On paper, the 2011 Wildcats are easy to read.
They’re a 2-5 football team that’s two losses from bowl elimination. For the better part of seven games, the Wildcats have been inconsistent defensively and on the ground, while Nick Foles’ right arm and Juron Criner’s hands remain their biggest strengths.
Perfect scouting report, right? Wrong.
To the untrained eye, this Arizona football team is tough to evaluate. There’s so much more to the Wildcats’ season than statistics and game film will convey.
One thing is certain: When Washington head coach Steve Sarkisian steps to the podium for his post-game press conference this Saturday, he won’t quote former Arizona Cardinals coach Denny Green in saying “They are who we thought they were.”
Not even UA head coach Tim Kish knows Arizona’s identity.
Consider the stipulations. Arizona opened the season against three top-10 teams and four storied programs, endured a mid-season coaching change and eventually won an emotionally-charged contest against a mediocre UCLA team.
It’s been a two-month roller coaster ride to put it lightly, and UA’s opponents, injuries and coaching change has blurred Arizona’s expectations moving forward.
Were the Wildcats realistically expected to beat Oregon, Stanford, Oklahoma State and USC? No.
They were expected to compete much more than they did, but they can’t be judged on those games.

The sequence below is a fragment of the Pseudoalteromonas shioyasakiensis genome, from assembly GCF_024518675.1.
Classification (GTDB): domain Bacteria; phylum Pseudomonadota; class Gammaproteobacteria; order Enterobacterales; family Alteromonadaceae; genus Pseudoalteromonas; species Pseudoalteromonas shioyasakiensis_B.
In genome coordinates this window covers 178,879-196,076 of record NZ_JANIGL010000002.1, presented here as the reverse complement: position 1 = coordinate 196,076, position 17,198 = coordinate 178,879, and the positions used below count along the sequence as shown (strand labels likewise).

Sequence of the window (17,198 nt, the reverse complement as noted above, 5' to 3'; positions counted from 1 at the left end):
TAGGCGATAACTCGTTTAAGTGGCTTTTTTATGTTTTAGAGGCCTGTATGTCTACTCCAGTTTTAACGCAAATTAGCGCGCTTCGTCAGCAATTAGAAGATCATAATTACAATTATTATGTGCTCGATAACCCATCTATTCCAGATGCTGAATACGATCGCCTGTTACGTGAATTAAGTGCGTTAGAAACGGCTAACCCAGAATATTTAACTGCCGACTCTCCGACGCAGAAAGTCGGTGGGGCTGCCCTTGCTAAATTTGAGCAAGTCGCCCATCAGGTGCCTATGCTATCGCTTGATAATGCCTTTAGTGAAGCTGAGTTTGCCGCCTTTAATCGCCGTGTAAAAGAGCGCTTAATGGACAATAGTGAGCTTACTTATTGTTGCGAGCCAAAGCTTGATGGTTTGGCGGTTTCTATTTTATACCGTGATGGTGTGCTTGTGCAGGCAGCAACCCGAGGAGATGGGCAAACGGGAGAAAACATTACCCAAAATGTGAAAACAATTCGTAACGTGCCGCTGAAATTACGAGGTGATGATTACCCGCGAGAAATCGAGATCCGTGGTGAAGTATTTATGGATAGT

Then there was Oregon State. In Mike Stoops’ last game at Arizona, the Wildcats looked awful for 30 minutes, yet made things interesting late in the game.
That’s the game that got away, and one that the Wildcats will look at when they miss out on their first bowl game since 2007. But even that game can be viewed as a product of Stoops coaching in his last game as his team fell apart at the seams.
Then Arizona bounced back against UCLA in about as complete of a game the Wildcats have played in the last year. But even in an impressive win, it’s hard to put a finger on this team. Arizona played with nothing to lose.
They got back to the fun of football and played as loose as ever. That combined with UCLA quarterback Kevin Prince and the Bruins’ predictable rushing attack resulted in the perfect storm for Arizona.
Saturday’s game against the Huskies is the first feeling of normalcy Arizona has had all season.
Unlike its first four FBS opponents, Arizona isn’t dating out of its league with Washington. Yes, the Huskies are 5-2 but they aren’t among the Pac-12 elite.
Keith Price is good, but he’s not Andrew Luck, Matt Barkley or Brandon Weeden. Husky receiver Jermaine Kearse is dangerous, but he’s no Justin Blackmon.
The mystique behind this Arizona team will fade after this weekend’s game. The Wildcats have finally gained some stability with Kish at the helm. They’ve inched farther away from the Stoops era and have had a full week of practices without questions about their former coach.
Are they as bad as their record suggests? Are they a product of a rough schedule and inexperience in key areas? This Halloween weekend, the costumes come off and we find out who the Wildcats really are.
_— Mike Schmitz is a marketing senior. He can be reached at firstname.lastname@example.org. _